Free “Sneak Preview” with Kathryn Bernheimer via Zoom at 7:00 pm on Wednesday, October 12.
With the 10th anniversary edition of the Boulder Jewish Film Festival less than a month away, and tickets about to go on sale, I could not be more excited that we are once again able to gather in person at the Dairy Arts Center for 11 days of cinema and conversation.
Returning to a live event allows us to fulfill our mission of engagement through cultural arts. It allows us to learn with and from each other, to enhance our appreciation of cinema together, and to enjoy each other’s thoughts and company. While some may have enjoyed watching festival films at home when it was not safe for us to gather, our mission has never been to be a streaming service – as much as I love Netflix and its Jewish version, Chai Flicks.
I am greatly looking forward to being able to offer the excitement of the full festival experience again!
I look forward to sharing the rapture of our opening night screening of “Hallelujah,” a stirring tribute to the profoundly Jewish singer-songwriter Leonard Cohen, which I first saw at the Telluride Film Festival in 2021.
I am particularly looking forward to our closing celebration, an all-day exploration of the American West featuring three films of local interest. The days begins with the classic comedy, “The Frisco Kid,” continues with the locally produced “Jews of the Wild West,” and ends with a feature film about key Los Alamos scientist and CU professor Stan Ulam, “Adventures of a Mathematician.” And you won’t want to miss our Wild West Wrap Party featuring music by Little America and a downhome chile dinner.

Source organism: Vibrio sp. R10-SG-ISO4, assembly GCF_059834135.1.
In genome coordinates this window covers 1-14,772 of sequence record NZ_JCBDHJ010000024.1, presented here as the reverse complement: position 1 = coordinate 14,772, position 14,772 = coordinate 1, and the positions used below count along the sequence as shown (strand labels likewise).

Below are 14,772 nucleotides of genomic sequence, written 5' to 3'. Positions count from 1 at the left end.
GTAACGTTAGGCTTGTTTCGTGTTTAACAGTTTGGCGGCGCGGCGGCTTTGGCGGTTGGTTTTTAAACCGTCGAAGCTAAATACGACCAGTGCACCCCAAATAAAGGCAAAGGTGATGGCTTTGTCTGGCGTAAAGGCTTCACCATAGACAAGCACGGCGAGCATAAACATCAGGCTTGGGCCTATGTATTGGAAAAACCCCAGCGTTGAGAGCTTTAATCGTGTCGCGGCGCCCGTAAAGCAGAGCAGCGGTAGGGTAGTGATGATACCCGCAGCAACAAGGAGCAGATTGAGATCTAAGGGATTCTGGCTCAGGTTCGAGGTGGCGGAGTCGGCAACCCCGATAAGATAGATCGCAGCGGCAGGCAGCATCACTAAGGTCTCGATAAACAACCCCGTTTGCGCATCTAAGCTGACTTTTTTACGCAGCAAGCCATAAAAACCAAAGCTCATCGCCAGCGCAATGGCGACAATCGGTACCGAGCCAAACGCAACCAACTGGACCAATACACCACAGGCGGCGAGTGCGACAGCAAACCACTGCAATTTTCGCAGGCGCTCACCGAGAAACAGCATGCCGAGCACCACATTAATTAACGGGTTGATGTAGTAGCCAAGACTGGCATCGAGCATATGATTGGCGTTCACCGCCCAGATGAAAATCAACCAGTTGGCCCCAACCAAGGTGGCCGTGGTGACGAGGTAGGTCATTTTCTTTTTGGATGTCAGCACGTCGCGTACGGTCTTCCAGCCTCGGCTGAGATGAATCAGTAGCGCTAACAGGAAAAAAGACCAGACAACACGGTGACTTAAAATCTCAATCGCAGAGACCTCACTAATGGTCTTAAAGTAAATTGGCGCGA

Our Centerpiece event features an appearance by filmmaker Peter Stein, who will be on hand to discuss his compelling documentary, “Out of Exile: The Photography of Fred Stein,” and to present a talk about his work as a Hollywood cinematographer, A Life Behind the Camera.
Some of our films have been showing up at almost every Jewish film festival, always a strong popular endorsement. “Neighbours,” set in 1980s Syria, and the concentration camp drama “Persian Lessons” both offer a rewarding experience despite their dark subjects, while the Israeli romantic comedies “Kiss Me Kosher” and “One More Story” simply delight.
Others take us back in time for dramatic revelations about our shared history. “Plan A” is based on an actual events in the immediate aftermath of the Holocaust, while “Speer Goes to Hollywood” looks at an unrepentant Nazi years later. “The Levys of Monticello” offers a fascinating look at Southern Jewish history, replete with antisemitism, while “Glickman“ intertwines American sport history with the same prejudice. “Berenshtein” takes us to front lines of WW II to experience the exploits of a Jewish Ukrainian partisan.
A festival is not complete with a shorts program, and this year’s selection of short films curated by Judith Dack offers the best examples of this specialized art form, packing in plenty of drama and humor.
For those new to the film festival, please be aware that films do sell out very quickly, especially those in the intimate, state-of-the-art Boedecker Theater. We will add screenings of the first films to sell out so be sure to check back if a film you want to see is already sold out.
If you have questions, please email festival coordinator Jodi Zicklin at firstname.lastname@example.org.